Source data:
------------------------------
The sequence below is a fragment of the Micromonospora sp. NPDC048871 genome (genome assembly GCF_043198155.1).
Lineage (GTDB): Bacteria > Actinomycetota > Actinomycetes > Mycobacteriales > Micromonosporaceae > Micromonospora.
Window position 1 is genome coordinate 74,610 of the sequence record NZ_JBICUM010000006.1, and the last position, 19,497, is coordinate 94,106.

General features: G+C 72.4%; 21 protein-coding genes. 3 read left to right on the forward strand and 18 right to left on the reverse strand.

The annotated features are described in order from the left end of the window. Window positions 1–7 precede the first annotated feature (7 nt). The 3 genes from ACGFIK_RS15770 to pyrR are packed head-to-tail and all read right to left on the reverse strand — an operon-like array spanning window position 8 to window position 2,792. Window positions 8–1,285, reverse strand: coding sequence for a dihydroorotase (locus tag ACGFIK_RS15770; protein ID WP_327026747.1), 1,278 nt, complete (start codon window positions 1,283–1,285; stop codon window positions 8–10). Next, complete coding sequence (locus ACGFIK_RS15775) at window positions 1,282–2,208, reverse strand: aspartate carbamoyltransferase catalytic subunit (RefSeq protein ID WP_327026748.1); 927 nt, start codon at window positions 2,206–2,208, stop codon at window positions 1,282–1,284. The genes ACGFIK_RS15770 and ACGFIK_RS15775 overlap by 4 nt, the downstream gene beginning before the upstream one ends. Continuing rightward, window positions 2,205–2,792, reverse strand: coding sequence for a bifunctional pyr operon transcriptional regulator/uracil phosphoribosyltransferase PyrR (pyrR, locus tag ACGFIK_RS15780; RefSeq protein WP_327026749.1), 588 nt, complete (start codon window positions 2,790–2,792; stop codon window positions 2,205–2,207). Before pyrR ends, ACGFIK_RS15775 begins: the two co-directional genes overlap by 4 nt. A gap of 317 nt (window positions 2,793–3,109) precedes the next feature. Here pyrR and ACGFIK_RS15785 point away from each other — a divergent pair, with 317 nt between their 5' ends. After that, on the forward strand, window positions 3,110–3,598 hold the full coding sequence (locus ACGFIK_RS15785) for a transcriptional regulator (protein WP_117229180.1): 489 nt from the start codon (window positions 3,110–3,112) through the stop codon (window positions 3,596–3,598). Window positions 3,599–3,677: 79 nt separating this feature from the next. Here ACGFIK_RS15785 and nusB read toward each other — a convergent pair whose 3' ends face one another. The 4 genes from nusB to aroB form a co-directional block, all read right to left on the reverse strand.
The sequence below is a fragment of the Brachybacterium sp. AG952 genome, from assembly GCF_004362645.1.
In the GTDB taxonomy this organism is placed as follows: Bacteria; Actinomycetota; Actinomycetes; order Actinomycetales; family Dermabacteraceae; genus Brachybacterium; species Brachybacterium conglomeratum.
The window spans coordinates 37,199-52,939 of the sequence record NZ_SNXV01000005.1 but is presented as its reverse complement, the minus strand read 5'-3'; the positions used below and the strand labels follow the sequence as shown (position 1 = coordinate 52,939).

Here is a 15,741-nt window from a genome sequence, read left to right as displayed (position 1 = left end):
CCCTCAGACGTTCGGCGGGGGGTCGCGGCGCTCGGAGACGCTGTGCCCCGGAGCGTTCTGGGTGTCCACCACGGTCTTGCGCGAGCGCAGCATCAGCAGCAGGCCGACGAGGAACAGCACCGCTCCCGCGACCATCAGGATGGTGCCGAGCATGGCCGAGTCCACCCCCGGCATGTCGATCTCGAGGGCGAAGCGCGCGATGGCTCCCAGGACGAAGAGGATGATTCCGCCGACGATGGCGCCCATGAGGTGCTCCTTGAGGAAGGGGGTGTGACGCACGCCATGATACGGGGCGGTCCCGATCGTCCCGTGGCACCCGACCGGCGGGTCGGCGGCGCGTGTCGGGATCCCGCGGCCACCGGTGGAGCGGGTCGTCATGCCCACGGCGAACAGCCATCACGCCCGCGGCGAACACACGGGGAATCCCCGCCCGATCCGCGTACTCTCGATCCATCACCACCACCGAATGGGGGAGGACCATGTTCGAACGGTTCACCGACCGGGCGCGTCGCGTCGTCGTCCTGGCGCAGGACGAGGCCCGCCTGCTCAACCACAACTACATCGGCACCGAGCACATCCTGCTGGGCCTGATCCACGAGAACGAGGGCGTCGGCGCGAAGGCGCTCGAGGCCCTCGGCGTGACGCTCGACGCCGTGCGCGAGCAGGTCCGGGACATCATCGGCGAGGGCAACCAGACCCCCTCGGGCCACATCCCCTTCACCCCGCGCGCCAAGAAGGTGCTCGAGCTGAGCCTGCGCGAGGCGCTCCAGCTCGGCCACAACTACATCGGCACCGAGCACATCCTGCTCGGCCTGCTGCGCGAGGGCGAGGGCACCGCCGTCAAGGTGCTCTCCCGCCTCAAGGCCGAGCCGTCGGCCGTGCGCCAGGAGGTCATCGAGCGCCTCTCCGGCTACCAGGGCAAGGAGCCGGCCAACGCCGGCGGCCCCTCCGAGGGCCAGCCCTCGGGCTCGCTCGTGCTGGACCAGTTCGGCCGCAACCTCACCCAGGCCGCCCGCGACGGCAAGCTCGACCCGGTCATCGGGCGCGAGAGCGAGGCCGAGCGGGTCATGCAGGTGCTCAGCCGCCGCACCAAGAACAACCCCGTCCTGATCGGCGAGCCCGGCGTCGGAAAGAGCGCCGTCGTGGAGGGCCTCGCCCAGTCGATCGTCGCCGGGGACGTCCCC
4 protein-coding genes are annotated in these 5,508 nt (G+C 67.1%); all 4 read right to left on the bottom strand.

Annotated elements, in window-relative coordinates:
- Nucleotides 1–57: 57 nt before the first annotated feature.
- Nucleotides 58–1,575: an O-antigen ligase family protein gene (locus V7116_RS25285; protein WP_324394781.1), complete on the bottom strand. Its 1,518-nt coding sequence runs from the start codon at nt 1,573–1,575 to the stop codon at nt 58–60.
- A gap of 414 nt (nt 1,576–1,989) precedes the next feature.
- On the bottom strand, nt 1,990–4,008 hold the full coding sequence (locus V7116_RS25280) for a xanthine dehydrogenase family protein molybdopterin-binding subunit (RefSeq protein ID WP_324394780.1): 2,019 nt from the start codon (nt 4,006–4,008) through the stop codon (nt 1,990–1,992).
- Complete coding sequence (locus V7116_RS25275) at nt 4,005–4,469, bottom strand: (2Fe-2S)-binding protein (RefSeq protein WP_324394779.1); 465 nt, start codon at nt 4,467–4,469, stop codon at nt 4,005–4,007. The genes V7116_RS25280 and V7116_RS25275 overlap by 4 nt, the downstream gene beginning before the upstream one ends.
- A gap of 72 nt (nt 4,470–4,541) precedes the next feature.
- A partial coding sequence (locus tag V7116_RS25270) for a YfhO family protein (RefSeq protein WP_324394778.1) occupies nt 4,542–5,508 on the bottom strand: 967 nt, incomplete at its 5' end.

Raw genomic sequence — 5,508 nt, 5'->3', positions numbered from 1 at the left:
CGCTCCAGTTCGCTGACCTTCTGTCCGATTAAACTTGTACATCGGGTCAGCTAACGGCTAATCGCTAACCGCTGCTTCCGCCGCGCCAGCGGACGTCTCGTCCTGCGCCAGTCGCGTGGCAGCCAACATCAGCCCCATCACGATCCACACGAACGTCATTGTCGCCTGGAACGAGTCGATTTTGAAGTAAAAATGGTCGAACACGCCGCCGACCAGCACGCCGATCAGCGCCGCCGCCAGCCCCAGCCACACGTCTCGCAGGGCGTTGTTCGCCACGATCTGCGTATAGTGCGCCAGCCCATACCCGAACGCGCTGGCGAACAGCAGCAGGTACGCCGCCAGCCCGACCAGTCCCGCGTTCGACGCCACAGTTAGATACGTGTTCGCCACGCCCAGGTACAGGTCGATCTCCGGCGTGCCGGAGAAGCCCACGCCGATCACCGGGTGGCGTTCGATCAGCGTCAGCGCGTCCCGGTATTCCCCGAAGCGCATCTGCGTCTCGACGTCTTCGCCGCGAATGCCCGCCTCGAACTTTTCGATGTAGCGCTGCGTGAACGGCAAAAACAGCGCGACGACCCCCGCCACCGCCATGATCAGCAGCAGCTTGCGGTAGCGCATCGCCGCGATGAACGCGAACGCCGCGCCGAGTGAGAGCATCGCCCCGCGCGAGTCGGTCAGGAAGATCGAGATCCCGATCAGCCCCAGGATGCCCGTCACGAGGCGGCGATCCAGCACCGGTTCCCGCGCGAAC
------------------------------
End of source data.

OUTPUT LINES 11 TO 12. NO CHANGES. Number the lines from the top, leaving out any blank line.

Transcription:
4 protein-coding genes are annotated in these 5,508 nt (G+C 67.1%); all 4 read right to left on the bottom strand.

Annotated elements, in window-relative coordinates: